Fred Hutchinson Cancer Research Center – 2
Transcript Splicing in Ovarian Cancer and in Diverse Normal Tissues
Christopher Kemp, Ph.D.
To identify transcript isoforms that may be unique to, or over-expressed in, ovarian cancer we have gathered RNA-seq data from a large number of serous ovarian tumors, related cell lines, and normal tissues. Sources of data include the TCGA serous cystadenocarcinoma (OV) study, the GTEx program surveying gene expression in many normal tissue types, the Illumina BodyMap 2.0 dataset, and the Cancer Cell Line Encyclopedia. Several additional ovarian tumors were profiled by RNA-seq and ribosome footprinting to assess evidence for translation.
We applied a consistent splicing-aware short-read processing workflow to all samples, using the same software versions, genome assembly and transcriptome reference sequences for all samples. Summary information about each splice junction, such as the number of supporting reads and maximum number of nucleotides sequenced on either side of each junction, was gathered into a large overview matrix with one row per splicing event and one column per sample.
We gathered from public repositories, or generated locally, RNA-seq data from a large number of source tissues including:
- 100 TCGA OV tumors
- 53 local serous cystadenocarcinoma tumors with at least 70% malignant cells
- 160 GTEx samples from 26 normal tissues
- 16 Illumina BodyMap 2.0 normal tissues (each profiled with single- and paired-end reads)
- 10 local benign ovarian tumors
- 6 CCLE ovarian cancer cell lines
All data were aligned with TopHat 2.0.9, in conjunction with Bowtie 2.1.0, using the UCSC hg19 human reference assembly as distributed with the Illumina iGenomes release of March 2013. TopHat was allowed to infer unannotated splicing events de novo. To reduce false positive inferences, TopHat was also provided with a collection of known gene models from the same iGenomes hg19 release.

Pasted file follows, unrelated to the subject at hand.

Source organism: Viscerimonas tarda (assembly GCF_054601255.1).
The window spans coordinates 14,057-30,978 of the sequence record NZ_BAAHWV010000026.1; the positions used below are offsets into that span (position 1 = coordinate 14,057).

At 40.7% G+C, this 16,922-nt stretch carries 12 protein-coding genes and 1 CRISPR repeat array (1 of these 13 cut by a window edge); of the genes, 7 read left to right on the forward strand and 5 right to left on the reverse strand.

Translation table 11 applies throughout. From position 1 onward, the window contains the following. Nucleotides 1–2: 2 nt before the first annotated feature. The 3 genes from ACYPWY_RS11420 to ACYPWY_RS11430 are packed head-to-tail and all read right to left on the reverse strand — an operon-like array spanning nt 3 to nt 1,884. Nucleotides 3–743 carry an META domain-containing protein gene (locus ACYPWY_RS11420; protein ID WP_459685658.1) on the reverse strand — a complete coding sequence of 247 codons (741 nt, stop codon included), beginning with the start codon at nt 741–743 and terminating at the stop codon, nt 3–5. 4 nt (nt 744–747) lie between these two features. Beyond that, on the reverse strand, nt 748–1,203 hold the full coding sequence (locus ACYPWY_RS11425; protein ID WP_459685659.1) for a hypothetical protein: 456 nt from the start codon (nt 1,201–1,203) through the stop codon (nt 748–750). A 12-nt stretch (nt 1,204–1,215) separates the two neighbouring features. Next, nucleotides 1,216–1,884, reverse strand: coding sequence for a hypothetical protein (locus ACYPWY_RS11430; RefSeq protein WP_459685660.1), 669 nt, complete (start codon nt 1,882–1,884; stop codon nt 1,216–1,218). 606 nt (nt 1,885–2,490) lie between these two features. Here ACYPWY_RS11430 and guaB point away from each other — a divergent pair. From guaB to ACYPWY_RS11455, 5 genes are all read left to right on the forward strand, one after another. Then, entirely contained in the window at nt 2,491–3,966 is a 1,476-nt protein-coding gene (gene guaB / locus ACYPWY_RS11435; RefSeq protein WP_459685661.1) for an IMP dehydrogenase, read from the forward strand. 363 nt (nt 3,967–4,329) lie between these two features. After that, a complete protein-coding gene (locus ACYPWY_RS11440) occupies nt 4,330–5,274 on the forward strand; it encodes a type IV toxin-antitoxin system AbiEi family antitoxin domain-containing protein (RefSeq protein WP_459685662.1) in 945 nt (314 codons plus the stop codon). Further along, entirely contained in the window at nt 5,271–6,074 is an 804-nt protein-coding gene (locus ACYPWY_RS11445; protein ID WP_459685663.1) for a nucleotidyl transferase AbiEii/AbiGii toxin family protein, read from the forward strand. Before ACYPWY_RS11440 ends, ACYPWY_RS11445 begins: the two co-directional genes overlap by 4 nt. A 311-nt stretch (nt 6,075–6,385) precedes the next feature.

The resulting splice-junction summaries, collected from TopHat junctions.bed files, were combined into a single table with one column for each sample and one row for each observed splice junction. Each cell contains the unfiltered count of reads spanning a particular splice junction in a given sample. We apply several filters to suppress inferred splice junctions that are likely to result from misalignment of reads. First we apply a very liberal prevalence and abundance filter, requiring at least two independent samples to support each junction with at least five reads; this excludes junctions supported by only a handful of reads in a small number of samples. We further require that each splice junction alignment be supported by at least 15nt of aligned sequence in each flanking exon; this eliminates many spurious junctions with little alignment support at the cost of excluding a small number of potential alignments involving microexons. Finally, we remove splicing events in regions known to be difficult to resolve correctly without special-purpose software or sample preparation, such as immunoglobulin loci on chromosomes 2, 22, and 14. Each of these steps eliminates predominantly de novo inferred splice junctions.
Public mRNA and EST sequence resources provide another rich source of information about splicing in a wide range of tissues, tumors, and cell lines. We have characterized several million such sequences by broad categories of tissue origin (normal tissue, tumor tissue, cell line, or non-cancer disease) and developmental stage (adult, fetal/embryonic, or pooled). Each row in the splice junction array is also annotated with the number of supporting mRNA and EST sequences falling into each of these categories. This information may be used to, for example, exclude splice junctions sampled by ESTs from normal tissue or to provide support for a novel junction inferred by RNA-seq that is also supported by a tumor-derived EST.